Dough Master (Almost)

Each week as I am rolling out pastry dough or boiling mason jars, I cannot help but think about the situation I am in. I am so very lucky to be hands-on learning about numerous kitchen tasks. Working with Amanda has been a lot of welcome repetition. She unnecessarily apologized one Thursday for not having different recipes for me to work on each week. I like the routine we have set up. Because I have been practicing the same recipes, I get to witness my slow-but-steady self improvement.

My previous rolling pin skills consisted of the minuscule plastic roller that came in my Play-Doh set as a child. I would attempt to help my mother in the kitchen when rolling actual dough, but I would always find a way to tear it. When Amanda first handed me the wooden pin of doom, I was open to it, but afraid. But I am proud to say that I no longer grimace when using the rolling pin.

Amanda offered some tips to aid me when using this specific kitchen tool:
• Try not to roll too close to the edges because it will flatten them out. She told me to apply the least amount of pressure in those areas
• Using different amounts of flour for different dough consistencies is very important. For example, when I am rolling out the dough for the pocketfuls and the knishes, I can use as much flour as I need, it will not negatively affect the dough. But when I am rolling out the dough for the crackers, I can only use a little bit of flour. This dough is pretty tough and does not need much. If I do use too much, it will crack and make rolling extremely difficult and frustrating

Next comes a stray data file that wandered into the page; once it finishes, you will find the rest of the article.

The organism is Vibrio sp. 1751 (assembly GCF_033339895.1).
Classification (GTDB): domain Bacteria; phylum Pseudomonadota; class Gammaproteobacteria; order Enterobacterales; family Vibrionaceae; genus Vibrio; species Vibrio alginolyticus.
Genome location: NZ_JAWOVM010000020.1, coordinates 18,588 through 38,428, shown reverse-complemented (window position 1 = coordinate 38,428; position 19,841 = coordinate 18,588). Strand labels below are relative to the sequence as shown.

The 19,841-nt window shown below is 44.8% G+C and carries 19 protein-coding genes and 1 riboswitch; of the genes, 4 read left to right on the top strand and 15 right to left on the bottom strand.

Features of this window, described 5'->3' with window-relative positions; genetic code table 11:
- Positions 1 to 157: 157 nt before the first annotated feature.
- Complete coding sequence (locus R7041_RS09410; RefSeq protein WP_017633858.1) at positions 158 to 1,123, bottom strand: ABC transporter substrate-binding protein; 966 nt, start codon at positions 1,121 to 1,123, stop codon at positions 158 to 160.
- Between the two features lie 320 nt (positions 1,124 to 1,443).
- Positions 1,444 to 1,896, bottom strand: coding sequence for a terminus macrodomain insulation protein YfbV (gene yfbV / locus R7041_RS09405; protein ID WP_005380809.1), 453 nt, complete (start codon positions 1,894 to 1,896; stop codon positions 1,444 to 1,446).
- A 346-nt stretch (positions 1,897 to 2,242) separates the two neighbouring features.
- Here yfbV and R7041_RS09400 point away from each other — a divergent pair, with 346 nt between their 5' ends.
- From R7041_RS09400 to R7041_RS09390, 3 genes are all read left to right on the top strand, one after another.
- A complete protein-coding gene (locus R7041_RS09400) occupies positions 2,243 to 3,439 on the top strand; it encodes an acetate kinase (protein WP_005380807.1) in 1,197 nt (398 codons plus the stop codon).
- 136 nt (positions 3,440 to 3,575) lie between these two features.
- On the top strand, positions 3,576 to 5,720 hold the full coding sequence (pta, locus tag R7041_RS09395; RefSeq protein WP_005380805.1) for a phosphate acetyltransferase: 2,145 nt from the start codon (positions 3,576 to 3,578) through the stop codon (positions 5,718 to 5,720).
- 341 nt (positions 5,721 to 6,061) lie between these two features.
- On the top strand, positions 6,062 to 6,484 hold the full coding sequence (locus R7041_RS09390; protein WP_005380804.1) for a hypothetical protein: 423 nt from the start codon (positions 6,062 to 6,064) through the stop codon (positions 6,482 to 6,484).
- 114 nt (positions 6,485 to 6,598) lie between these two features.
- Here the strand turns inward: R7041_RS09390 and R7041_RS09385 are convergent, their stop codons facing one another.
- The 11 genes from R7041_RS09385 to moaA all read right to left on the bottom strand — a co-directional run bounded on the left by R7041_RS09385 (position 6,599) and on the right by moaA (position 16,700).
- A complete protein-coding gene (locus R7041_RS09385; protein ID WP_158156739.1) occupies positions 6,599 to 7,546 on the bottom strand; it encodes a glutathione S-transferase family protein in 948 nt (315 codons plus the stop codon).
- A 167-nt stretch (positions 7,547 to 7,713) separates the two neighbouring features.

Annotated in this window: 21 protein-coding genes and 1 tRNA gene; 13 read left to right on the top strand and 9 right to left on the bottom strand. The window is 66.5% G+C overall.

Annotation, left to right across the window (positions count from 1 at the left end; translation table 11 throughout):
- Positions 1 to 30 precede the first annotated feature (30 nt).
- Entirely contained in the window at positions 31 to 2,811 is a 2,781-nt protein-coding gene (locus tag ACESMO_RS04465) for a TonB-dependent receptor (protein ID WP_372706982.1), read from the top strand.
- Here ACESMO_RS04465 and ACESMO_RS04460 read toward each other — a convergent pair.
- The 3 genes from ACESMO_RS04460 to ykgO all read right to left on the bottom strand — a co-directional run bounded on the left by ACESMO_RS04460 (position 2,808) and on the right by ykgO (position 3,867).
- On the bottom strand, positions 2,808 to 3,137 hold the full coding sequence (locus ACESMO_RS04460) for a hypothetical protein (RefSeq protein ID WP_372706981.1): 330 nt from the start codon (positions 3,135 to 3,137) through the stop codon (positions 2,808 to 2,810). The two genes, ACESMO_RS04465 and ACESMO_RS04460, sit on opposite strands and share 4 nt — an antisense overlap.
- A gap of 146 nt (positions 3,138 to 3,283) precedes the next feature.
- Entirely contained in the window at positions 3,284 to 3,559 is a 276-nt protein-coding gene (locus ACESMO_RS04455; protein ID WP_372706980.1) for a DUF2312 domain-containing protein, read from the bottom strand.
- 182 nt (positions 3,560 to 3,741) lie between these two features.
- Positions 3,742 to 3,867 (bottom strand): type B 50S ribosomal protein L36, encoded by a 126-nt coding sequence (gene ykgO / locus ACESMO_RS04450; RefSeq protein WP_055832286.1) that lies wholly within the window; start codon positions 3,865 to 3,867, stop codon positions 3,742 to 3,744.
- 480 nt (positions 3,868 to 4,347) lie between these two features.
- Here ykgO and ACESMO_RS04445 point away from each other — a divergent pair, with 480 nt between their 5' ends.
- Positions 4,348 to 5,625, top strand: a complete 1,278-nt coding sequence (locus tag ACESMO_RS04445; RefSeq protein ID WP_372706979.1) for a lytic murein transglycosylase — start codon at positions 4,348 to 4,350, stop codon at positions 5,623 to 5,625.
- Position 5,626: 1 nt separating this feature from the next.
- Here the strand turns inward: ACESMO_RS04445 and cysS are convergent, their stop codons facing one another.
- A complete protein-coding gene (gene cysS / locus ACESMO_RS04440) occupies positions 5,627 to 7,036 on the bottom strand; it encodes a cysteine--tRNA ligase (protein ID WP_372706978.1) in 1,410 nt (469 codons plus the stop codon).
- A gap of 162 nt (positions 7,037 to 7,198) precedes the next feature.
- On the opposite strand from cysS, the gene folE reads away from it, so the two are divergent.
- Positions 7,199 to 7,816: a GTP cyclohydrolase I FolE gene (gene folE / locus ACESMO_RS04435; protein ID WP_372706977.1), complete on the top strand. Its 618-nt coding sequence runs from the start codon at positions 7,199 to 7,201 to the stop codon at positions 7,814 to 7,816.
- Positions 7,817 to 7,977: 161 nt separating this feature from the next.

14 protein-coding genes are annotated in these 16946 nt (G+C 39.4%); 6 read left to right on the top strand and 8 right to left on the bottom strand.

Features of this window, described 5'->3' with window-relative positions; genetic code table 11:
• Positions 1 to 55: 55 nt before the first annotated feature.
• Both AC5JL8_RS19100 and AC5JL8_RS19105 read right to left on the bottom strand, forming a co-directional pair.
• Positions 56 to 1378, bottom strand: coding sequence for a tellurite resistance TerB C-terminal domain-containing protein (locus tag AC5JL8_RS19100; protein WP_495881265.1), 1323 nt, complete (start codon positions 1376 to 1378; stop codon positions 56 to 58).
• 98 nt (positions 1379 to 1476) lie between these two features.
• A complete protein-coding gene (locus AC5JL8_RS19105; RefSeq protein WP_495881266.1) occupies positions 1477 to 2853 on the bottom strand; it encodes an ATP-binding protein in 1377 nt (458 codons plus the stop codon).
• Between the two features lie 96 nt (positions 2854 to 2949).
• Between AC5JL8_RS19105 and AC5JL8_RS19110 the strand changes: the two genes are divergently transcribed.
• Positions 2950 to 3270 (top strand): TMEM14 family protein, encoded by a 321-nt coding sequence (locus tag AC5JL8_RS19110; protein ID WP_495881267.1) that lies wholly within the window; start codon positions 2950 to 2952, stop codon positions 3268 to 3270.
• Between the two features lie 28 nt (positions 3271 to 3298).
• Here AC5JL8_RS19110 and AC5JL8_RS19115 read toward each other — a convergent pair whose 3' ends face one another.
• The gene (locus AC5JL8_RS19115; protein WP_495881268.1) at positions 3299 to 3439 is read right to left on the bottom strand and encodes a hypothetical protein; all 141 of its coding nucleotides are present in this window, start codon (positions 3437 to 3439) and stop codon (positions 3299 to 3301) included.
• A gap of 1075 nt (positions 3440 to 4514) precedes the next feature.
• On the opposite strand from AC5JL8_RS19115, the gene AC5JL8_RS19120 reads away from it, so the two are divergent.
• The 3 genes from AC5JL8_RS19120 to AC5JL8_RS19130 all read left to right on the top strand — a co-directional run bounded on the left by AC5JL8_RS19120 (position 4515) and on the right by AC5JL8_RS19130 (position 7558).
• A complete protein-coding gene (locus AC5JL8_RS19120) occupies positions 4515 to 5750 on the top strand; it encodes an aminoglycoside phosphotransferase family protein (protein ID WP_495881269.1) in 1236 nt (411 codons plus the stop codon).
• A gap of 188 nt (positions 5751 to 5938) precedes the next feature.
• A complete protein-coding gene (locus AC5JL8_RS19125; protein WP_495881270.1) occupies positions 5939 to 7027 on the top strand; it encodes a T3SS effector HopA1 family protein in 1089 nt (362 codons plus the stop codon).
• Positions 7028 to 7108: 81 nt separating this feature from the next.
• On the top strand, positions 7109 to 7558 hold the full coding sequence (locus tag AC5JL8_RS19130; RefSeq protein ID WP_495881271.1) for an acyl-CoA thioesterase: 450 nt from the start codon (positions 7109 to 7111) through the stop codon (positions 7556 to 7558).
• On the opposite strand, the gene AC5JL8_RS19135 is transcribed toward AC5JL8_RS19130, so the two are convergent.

In all of the dough recipes I have made for Amanda, they call for warm water. I questioned why it is warm, and not cool or cold. Amanda explained that flour absorbs warm water much better when it is poured into a dry mixture. But the water does not always have to be warm, it depends solely on the other ingredients of the dry mixture.

I wrote this specific blog to document my self-improvement. I find before and after shots of basically anything so satisfying. The first two photos shows the ham-and-cheese and butternut squash pocketfuls I made February 19, which was the first time I made them. As you can see I struggled with creating the perfect dough rectangle. It barely covers the ham and cheese. And those ends; do I not know what a straight edge looks like?

Now, we have two photos of these delectable ham-and-cheese and spinach-and-feta pockets I created April 9. First of all, let us take a moment to bask in the glory that is a golden brown crust. I have almost mastered the concept of a rectangle. Each week I look down at what I am making and feel confident that I am performing better than last time. It is a good feeling, and I am proud of myself!

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Canning Corn Relish or A Surgical Procedure?

I would like to start this post by thanking John Gerber, Amanda Wasserman, Peg Thibbets, and Chuck Goonan. My first post would not have been complete without the help of you all. And to everyone who read it, shared it, and enjoyed it, I am high-fiving you through this screen. Thank you all so much.